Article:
One of the rarest finds in paleontology history is housed at the Children’s Museum of Indianapolis. The duck-billed dinosaur named Leonardo is the best-preserved remains of a dinosaur in the world, and it is almost completely intact – including it‘s stomach, and its contents.
Dave Trexler with the Great Plains Dinosaur Museum in Malta, Montana says having an intact dinosaur tests what we think we know about the creatures.
“This particular specimen is pretty much the test of a lot of hypothesis that we’ve had over the last 150 years,” Trexler said.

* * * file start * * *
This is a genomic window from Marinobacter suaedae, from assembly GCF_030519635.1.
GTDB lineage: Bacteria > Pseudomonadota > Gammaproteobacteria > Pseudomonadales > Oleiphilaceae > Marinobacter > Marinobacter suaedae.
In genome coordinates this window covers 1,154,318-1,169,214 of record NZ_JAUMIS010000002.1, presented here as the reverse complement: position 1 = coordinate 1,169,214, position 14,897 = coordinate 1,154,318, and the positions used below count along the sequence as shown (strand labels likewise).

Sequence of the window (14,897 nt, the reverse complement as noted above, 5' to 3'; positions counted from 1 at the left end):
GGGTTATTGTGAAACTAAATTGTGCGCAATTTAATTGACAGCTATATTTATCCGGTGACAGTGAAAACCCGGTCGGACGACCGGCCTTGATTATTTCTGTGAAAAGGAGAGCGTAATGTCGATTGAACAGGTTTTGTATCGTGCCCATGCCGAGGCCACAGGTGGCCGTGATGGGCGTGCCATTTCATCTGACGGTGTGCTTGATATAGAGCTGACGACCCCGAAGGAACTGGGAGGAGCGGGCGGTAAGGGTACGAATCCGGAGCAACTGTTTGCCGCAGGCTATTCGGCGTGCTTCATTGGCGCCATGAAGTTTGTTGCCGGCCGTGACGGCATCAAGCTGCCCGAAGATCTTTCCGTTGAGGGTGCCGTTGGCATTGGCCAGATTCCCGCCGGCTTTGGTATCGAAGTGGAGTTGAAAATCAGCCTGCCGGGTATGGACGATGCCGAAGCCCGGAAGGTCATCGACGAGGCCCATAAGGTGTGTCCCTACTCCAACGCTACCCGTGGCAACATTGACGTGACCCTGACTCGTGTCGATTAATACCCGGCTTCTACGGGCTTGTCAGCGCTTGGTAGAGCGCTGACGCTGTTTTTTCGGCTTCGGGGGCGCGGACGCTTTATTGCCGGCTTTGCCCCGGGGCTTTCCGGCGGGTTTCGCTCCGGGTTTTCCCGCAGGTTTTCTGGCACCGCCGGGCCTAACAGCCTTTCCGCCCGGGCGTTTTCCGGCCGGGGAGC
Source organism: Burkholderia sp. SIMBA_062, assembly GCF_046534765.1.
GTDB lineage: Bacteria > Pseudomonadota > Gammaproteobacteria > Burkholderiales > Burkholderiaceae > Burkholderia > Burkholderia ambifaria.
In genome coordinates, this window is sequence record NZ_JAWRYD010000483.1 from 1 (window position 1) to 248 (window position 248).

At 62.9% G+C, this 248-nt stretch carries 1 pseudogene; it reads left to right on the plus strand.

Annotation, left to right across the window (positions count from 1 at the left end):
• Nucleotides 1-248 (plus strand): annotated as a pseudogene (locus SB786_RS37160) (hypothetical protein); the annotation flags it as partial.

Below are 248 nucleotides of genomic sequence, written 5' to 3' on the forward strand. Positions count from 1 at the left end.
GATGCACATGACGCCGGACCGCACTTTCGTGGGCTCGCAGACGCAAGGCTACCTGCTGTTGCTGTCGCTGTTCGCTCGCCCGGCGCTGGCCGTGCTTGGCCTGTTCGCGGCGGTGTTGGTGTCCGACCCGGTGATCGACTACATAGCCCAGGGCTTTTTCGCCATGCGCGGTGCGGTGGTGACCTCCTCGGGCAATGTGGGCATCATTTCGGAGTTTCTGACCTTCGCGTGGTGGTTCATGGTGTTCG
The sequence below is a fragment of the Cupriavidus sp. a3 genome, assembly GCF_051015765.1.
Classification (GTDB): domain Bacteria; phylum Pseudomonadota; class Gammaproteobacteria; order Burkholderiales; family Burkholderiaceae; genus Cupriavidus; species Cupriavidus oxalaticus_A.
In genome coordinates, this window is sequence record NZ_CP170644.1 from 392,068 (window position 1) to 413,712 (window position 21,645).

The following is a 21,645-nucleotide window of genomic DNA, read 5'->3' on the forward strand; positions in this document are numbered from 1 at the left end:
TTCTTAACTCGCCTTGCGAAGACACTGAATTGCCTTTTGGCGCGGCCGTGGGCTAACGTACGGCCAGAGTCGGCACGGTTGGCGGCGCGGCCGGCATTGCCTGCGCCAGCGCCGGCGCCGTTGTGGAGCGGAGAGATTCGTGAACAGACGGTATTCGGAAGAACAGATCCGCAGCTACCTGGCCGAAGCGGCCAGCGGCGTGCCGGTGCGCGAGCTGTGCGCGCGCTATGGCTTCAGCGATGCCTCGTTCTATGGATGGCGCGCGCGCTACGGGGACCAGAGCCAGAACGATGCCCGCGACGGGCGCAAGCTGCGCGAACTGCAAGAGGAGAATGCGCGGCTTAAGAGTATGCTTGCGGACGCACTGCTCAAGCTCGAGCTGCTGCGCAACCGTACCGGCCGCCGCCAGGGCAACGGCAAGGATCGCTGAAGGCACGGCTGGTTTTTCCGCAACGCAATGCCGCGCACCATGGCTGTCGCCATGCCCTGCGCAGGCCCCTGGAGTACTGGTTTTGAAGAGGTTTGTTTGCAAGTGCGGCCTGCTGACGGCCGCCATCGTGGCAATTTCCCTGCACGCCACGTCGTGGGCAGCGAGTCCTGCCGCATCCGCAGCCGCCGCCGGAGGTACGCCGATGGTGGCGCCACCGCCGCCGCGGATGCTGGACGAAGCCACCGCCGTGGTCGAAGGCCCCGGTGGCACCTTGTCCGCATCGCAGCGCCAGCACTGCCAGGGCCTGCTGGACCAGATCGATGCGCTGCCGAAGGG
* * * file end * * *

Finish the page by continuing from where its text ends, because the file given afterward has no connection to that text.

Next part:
Scales and tissue have been found on less than one-tenth of one-percent of all dinosaurs ever excavated. When Leonardo was discovered in Malta, Montana in 2001, about 90-percent of his body was still covered in fossilized soft tissue. That makes his discovery very important to test what we think we know about dinosaurs – whether or not that information might be correct.
Paleontologist Robert Bakken was a skeptic when he first heard that a dinosaur with skin had been found.
“Then I heard, it’s got gut contents and I said ‘no way, absolutely not,’” Bakken said. “How could a tiny group of volunteers in central Montana find something like that?”
Leonardo is now being studied by scientists who work with the Children‘s Museum‘s Dinosphere exhibit, and he will go on public display in March 2014.